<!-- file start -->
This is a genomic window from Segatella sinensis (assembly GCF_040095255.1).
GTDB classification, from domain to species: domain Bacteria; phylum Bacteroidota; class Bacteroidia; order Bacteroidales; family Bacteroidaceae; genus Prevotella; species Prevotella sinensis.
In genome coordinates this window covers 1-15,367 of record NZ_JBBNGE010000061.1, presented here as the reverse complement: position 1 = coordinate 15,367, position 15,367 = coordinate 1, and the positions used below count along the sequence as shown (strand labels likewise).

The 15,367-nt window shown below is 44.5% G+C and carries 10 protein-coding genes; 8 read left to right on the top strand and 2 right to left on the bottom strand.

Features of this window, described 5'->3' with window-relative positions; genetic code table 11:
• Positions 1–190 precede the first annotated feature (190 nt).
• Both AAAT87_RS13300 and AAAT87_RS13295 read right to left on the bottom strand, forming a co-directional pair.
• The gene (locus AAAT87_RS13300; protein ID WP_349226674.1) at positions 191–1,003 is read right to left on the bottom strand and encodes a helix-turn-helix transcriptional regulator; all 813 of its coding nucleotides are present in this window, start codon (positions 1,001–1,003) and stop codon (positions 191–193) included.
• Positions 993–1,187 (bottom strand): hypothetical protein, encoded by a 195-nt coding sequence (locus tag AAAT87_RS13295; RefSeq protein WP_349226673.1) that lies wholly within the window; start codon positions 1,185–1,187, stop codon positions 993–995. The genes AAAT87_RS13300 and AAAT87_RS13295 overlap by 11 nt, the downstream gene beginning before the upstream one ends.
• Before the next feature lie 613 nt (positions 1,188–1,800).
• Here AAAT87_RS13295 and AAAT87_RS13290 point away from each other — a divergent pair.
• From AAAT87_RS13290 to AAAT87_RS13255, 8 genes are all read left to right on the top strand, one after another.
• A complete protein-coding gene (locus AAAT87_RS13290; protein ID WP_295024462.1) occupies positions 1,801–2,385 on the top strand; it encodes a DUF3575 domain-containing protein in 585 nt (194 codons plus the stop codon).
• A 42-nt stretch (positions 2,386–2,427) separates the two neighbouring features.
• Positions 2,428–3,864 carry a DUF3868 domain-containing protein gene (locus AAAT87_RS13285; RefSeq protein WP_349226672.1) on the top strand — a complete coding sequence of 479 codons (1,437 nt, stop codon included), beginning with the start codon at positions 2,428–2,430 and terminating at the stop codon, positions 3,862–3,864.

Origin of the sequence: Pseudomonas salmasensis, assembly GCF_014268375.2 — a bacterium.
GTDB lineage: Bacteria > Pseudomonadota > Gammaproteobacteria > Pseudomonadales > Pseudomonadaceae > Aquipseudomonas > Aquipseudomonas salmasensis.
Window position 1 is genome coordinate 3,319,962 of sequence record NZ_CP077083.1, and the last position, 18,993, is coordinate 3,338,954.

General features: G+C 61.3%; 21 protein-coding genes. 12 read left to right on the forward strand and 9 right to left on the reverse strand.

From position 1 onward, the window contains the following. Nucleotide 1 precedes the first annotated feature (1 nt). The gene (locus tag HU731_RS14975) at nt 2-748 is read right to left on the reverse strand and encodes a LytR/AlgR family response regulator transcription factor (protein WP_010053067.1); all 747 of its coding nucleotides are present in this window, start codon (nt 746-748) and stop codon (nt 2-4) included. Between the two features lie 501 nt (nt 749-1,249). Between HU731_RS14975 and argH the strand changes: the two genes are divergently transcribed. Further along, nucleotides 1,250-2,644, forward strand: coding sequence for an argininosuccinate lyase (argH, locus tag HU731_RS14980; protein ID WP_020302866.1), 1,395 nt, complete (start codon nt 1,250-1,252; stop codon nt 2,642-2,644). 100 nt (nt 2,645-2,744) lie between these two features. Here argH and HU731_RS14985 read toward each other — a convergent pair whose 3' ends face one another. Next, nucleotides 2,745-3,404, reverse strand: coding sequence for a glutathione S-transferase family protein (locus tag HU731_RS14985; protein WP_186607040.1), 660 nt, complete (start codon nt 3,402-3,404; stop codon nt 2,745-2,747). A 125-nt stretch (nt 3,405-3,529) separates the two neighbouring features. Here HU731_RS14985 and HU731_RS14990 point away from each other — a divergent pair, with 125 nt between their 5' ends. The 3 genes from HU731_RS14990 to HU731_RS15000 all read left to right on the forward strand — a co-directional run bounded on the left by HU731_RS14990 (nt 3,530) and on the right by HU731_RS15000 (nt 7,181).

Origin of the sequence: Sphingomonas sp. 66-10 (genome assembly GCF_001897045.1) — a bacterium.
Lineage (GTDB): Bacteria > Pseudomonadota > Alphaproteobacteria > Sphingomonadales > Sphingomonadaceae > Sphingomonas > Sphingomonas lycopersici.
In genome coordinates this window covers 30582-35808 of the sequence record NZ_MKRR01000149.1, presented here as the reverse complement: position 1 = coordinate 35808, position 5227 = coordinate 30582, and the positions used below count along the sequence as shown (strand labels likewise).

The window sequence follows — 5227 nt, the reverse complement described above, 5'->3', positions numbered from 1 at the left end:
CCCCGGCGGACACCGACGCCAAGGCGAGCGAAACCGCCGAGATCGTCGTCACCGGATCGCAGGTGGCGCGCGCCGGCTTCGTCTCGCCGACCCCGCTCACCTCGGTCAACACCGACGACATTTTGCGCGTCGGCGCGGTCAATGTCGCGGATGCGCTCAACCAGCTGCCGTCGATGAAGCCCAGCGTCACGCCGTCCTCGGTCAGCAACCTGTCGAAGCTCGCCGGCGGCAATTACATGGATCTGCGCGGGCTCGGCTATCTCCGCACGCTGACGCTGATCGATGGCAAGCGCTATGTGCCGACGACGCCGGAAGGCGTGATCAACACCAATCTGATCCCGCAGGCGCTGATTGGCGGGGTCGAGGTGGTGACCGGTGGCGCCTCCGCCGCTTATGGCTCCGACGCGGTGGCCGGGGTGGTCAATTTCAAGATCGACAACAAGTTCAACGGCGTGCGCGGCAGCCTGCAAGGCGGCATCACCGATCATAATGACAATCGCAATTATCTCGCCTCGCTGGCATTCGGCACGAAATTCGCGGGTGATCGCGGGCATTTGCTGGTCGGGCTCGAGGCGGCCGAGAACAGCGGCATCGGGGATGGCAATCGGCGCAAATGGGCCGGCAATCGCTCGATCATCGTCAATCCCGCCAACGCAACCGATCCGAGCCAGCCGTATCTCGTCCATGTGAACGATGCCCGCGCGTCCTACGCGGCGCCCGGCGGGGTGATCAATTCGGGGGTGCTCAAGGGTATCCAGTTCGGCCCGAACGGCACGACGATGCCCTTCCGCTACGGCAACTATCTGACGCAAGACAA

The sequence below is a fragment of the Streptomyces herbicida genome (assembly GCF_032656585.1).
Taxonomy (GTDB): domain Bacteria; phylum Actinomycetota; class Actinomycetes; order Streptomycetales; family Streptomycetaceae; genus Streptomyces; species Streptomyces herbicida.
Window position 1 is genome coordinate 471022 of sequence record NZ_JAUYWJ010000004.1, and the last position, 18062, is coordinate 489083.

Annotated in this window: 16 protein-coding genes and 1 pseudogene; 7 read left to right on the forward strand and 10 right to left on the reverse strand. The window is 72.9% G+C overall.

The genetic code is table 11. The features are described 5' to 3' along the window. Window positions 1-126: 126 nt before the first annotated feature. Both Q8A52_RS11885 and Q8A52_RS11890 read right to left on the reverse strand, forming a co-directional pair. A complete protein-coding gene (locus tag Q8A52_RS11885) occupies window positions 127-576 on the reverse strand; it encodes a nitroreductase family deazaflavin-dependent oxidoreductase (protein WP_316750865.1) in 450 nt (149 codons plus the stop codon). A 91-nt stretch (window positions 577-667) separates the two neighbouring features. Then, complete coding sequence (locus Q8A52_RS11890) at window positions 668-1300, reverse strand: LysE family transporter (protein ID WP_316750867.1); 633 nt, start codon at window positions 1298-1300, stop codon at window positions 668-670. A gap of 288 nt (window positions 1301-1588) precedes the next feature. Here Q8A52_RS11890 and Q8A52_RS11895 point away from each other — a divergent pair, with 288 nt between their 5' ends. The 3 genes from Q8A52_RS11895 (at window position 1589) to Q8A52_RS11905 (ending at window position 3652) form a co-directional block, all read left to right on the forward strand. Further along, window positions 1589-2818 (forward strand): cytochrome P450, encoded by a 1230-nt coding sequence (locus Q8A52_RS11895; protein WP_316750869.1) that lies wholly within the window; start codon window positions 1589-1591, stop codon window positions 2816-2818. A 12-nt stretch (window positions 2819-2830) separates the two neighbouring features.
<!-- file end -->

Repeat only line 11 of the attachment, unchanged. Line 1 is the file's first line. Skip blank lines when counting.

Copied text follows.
• Here AAAT87_RS13295 and AAAT87_RS13290 point away from each other — a divergent pair.